The human colon is a vital part of your personal plumbing system. This tubular organ works around the clock to remove waste products from your body. As part of the digestive system, the colon works alongside organs like the stomach and small intestine to remove stool and maintain your fluid and electrolyte balance.
Can You Live Without a Colon?
Although it is an amazing organ, it is possible to live without a colon. People have portions of their colon removed in surgery everyday -- surgical bowel resection is one of the treatment options for colon cancer. However, all six feet of your colon, also called the large intestine, serve a purpose. The majority of the nutrients you eat are absorbed in the small intestine well before the "food" reaches your colon. The colon’s primary job is to form the one and a half quarts of fluid (the food you ingested mixed with digestive juices) into firm stool for passage out of the body.
The colon must reabsorb water and electrolytes to form stool. This is why, when you are dehydrated, you can get constipated and your stool may become hard and difficult to pass. The colon is pulling more fluid from the stool for your body to use.
Anatomy of the Colon
The colon is not labeled very creatively – most of the labels for the colon correspond to their anatomical location and flow of stool. Your large intestine is broken down into six sections including the cecum, ascending colon, transverse colon, descending colon, sigmoid colon and the rectum. The colon begins at the end of the small intestine, where it is called the cecum, and ends at the rectum. Cancers of the large intestine are casually referred to as colon, rectal, or colorectal cancer.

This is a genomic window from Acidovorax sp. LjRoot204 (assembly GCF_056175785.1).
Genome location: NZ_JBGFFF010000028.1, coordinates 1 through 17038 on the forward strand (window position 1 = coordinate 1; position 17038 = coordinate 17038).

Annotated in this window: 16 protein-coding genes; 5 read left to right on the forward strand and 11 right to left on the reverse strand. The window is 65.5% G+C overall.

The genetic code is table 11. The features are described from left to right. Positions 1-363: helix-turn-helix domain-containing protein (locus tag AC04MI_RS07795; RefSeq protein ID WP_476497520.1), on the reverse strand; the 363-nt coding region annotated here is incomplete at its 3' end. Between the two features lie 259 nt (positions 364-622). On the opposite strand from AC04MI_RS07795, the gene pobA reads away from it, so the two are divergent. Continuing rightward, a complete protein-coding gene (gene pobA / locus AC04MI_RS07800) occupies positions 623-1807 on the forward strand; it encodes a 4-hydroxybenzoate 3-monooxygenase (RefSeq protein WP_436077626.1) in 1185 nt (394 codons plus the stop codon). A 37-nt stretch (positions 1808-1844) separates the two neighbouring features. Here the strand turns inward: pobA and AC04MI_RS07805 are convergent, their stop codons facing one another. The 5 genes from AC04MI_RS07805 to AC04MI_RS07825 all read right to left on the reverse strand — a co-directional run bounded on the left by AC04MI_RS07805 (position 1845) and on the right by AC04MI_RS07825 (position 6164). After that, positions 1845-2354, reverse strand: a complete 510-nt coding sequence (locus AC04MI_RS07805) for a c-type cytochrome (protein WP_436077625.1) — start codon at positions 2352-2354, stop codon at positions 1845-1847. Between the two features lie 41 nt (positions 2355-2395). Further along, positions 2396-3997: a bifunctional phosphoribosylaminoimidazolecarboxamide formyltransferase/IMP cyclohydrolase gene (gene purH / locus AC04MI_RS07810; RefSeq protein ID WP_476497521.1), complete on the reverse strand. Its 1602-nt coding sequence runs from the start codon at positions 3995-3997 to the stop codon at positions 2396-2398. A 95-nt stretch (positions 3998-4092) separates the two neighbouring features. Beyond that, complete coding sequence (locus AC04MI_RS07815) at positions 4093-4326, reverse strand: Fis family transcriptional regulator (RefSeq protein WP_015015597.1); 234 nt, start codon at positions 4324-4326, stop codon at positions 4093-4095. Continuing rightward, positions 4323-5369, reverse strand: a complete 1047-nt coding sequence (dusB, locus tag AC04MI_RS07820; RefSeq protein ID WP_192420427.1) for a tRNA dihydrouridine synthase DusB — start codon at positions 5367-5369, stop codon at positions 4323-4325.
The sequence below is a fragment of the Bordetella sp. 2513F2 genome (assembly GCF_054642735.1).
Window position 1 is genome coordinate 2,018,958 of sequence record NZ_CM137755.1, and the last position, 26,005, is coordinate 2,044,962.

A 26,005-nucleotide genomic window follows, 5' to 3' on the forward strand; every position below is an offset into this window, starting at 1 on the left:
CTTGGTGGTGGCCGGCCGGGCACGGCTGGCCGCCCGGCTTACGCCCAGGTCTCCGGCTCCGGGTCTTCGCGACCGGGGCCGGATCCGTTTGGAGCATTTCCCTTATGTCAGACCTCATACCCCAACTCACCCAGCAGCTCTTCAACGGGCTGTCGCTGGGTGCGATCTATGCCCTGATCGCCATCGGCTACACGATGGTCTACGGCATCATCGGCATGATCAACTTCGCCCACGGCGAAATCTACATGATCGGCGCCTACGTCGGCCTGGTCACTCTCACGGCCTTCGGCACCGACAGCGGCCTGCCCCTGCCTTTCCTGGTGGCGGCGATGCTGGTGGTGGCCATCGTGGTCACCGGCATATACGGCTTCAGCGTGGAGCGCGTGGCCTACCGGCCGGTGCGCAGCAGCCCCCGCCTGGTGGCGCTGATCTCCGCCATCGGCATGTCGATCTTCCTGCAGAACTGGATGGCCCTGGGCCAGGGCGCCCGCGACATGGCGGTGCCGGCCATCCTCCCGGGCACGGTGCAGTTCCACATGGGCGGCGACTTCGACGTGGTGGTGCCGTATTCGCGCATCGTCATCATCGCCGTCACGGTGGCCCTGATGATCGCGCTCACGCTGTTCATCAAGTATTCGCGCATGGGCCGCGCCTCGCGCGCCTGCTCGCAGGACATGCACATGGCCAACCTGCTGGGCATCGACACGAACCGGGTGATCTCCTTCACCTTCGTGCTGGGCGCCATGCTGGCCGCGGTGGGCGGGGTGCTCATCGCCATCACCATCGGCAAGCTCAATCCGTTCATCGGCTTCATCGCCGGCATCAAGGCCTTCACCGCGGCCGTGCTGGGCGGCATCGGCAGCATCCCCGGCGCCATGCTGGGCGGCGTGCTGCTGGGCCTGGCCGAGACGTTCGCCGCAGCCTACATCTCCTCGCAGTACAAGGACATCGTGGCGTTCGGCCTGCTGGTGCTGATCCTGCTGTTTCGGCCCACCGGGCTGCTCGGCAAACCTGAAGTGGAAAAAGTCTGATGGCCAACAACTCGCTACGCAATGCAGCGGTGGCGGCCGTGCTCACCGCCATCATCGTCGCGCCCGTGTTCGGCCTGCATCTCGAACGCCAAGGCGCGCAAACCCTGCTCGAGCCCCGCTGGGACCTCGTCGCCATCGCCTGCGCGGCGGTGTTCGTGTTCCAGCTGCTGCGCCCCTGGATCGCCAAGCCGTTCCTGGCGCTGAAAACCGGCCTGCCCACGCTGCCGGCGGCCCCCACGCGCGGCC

The cecum is anatomically located in the lower right sight of your abdomen approximately where your appendix is attached. The cecum is the widest part of your entire colon and is approximately 5 centimeters long, or a third as long as a pen. Between 15 and 20 percent of all colon cancers occur in the cecum.
The ascending colon heads up vertically from the cecum to the transverse colon. The juncture between the cecum and transverse colon is called the right colic flexure, or the hepatic flexure for its proximity to your liver (hepatic system). Anatomically, the ascending colon is about 10 centimeters long and is seated in the right side of your abdomen.
The transverse colon connects your ascending and descending colon, traveling lengthwise across your abdomen. The transverse colon lies close to your stomach, liver and gallbladder and is approximately 50 centimeters long.
The descending colon begins at the left colic flexure, also known as the splenic flexure for its proximity to the spleen. This portion of your colon lies in the left side of your abdomen, connecting your transverse colon to your sigmoid colon. The descending colon is approximately 10 centimeters long.
Roughly 25 percent of colon cancers originate in the ascending, transverse or descending colon.
The sigmoid colon makes up the last 50 centimeters of colon leading to the rectum and typically has an 'S' curve or shape to it. Roughly 20 to 25 percent of all colon cancers originate in the sigmoid colon, which is anatomically situated just above your pelvis.